“You have an old soul.” “It’s just mature for its age.”

  • Boogity shops visited: 2.5
  • Stops at Fry’s electronics: 2
  • Outraged public rants about suddenly, unnecessarily gendered Nerf and Lego toys: 1
  • Farmer’s market: 1
  • Tours of current complex: 0

(for the unfamiliar, that’s a Daria quote)

The bug Mike and I caught was much worse for me today – sore throat, need to sleep but can’t quite, and a nasty, persistent cough.  On top of that, I seem to have this weird thing where my body is jettisoning energy. I’m not sure how to describe the physical sensation – it’s not pain. But something feels like it’s shooting out of me. I wish I understood the metaphysical sensation stuff better; unfortunately I once swallowed a line of crap about how tracking physical responses and experiments was “amateurish” and I am paying for it to this day. On the bright side, my sciatica has mysteriously faded to bare, minimal discomfort.

After breakfast – and what seems to be a situation where eye contact with a server is so refreshing you end up with a friend for life – we determined to pick up some electronics Mike forgot to pack in our 30 days stuff, and then we proceeded to visit the San Jose Downtown Farmer’s market. Before that, however, I insisted we go to Walgreen’s and buy sunglasses. Despite a line behind us, the kid behind the counter fetched scissors and cut the tags for us. In Minnesota, such a request would be met with “sorry, don’t have any,” whether or not that were true.

After that, we went to the Holding Cell because I needed some sleep. Of course, the weird shooting sensation out of every limb on my body made that hard, but I tried my best. Two of the problems I have developed with this cold is a)a cough and b)my allergy meds mask a lot of my cold symptoms. This means the only symptom besides the cough – which can be an allergy symptom, too, since I have allergic asthma – is dizziness/tiredness. This is also a metaphysical symptom. Since I can ignore metaphysical symptoms without consequence I end up very surprised when I crash out of nowhere because of actual illness. But since Mike caught the bug first, at least I had a frame of reference for the symptoms.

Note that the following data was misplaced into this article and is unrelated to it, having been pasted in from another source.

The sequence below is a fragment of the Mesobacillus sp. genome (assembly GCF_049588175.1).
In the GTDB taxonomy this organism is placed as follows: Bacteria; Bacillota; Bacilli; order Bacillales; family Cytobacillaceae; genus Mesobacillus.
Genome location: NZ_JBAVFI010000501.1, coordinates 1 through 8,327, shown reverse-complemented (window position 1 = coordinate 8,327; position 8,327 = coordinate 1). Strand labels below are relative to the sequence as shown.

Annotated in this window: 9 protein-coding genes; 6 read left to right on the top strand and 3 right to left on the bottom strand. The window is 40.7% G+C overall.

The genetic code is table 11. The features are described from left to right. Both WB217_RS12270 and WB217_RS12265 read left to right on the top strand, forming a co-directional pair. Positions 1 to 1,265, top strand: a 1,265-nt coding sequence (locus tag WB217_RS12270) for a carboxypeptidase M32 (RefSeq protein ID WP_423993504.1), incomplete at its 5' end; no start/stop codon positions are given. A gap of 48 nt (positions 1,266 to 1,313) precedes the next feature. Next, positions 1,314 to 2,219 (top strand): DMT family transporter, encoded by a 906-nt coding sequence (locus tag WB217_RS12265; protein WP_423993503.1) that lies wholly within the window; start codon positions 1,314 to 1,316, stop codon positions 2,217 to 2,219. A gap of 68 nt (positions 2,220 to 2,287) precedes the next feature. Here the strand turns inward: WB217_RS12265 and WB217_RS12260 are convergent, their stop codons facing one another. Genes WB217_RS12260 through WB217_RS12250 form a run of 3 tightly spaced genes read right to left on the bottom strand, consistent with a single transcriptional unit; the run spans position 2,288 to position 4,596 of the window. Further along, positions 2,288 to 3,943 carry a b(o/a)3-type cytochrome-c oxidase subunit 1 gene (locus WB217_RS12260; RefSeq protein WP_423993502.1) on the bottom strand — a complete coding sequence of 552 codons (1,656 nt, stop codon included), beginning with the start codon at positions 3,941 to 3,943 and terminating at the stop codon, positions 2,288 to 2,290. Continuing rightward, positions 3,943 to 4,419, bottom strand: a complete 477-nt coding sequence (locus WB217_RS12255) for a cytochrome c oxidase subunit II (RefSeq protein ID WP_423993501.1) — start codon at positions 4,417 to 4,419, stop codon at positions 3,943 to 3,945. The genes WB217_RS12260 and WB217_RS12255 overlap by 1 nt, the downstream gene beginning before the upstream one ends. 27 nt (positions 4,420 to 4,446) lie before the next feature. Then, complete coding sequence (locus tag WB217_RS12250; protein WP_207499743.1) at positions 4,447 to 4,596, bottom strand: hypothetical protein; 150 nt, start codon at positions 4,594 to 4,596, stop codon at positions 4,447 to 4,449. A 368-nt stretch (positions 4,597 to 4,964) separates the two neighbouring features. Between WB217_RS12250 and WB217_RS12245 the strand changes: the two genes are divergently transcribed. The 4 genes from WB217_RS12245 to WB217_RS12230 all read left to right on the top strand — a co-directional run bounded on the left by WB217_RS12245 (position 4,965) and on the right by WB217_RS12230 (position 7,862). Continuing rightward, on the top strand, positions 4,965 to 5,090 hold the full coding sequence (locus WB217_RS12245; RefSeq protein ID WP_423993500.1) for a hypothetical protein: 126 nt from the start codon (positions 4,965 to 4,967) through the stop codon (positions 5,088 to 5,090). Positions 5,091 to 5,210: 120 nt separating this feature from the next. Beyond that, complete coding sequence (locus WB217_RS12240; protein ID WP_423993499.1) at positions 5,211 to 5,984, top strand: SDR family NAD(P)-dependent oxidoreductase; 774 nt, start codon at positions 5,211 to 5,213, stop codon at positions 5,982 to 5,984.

Also, coughs suck. Most over the counter medicines do not treat a cough like this, and doctors generally just give you codeine so you sleep through your own coughing. This necessitated me finding an herb shop since the best treatment I’ve found is herbal medicine. Over my years of practice, I’ve found the following remedies work best:

1)hyssop

For most people, just hyssop works fine. For severe asthmatics like me, however:

  • hyssop
  • mullein
  • mugwort

This calms our panic down – and helps us use our corticosteroid inhalers without overusing them.

My other remedy:

2)thyme and rosehip infused honey

takes a minimum of one month to make. I need relief for that godawful throat itch NOW.